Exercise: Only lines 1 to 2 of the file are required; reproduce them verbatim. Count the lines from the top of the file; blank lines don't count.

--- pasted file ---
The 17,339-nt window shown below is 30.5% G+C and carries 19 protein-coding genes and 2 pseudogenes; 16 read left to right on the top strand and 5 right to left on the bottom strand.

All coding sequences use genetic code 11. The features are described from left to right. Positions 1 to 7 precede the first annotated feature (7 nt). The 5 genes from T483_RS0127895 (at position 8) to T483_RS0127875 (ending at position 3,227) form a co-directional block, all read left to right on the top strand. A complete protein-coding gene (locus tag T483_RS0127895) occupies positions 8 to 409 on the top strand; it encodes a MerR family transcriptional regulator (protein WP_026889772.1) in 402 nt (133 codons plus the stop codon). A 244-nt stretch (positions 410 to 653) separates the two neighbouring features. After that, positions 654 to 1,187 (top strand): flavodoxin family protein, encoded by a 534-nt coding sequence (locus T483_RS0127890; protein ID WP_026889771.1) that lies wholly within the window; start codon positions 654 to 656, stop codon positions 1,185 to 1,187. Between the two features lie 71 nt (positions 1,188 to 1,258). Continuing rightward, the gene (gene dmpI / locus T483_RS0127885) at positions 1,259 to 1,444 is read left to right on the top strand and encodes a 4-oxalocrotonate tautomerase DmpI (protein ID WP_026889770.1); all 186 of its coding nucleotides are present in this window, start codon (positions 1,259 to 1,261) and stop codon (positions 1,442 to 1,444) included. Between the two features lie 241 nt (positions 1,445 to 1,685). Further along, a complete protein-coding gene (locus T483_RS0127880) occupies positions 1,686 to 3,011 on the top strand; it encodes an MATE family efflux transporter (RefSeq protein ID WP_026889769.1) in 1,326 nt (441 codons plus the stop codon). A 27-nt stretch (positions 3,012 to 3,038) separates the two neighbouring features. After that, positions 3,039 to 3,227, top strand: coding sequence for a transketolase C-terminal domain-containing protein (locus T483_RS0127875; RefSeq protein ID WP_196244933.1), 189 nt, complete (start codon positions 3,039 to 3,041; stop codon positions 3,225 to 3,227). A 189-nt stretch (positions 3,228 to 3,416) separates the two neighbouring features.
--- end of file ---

The 17,339-nt window shown below is 30.5% G+C and carries 19 protein-coding genes and 2 pseudogenes; 16 read left to right on the top strand and 5 right to left on the bottom strand.

All coding sequences use genetic code 11. The features are described from left to right. Positions 1 to 7 precede the first annotated feature (7 nt). The 5 genes from T483_RS0127895 (at position 8) to T483_RS0127875 (ending at position 3,227) form a co-directional block, all read left to right on the top strand. A complete protein-coding gene (locus tag T483_RS0127895) occupies positions 8 to 409 on the top strand; it encodes a MerR family transcriptional regulator (protein WP_026889772.1) in 402 nt (133 codons plus the stop codon). A 244-nt stretch (positions 410 to 653) separates the two neighbouring features. After that, positions 654 to 1,187 (top strand): flavodoxin family protein, encoded by a 534-nt coding sequence (locus T483_RS0127890; protein ID WP_026889771.1) that lies wholly within the window; start codon positions 654 to 656, stop codon positions 1,185 to 1,187. Between the two features lie 71 nt (positions 1,188 to 1,258). Continuing rightward, the gene (gene dmpI / locus T483_RS0127885) at positions 1,259 to 1,444 is read left to right on the top strand and encodes a 4-oxalocrotonate tautomerase DmpI (protein ID WP_026889770.1); all 186 of its coding nucleotides are present in this window, start codon (positions 1,259 to 1,261) and stop codon (positions 1,442 to 1,444) included. Between the two features lie 241 nt (positions 1,445 to 1,685). Further along, a complete protein-coding gene (locus T483_RS0127880) occupies positions 1,686 to 3,011 on the top strand; it encodes an MATE family efflux transporter (RefSeq protein ID WP_026889769.1) in 1,326 nt (441 codons plus the stop codon). A 27-nt stretch (positions 3,012 to 3,038) separates the two neighbouring features. After that, positions 3,039 to 3,227, top strand: coding sequence for a transketolase C-terminal domain-containing protein (locus T483_RS0127875; RefSeq protein ID WP_196244933.1), 189 nt, complete (start codon positions 3,039 to 3,041; stop codon positions 3,225 to 3,227). A 189-nt stretch (positions 3,228 to 3,416) separates the two neighbouring features.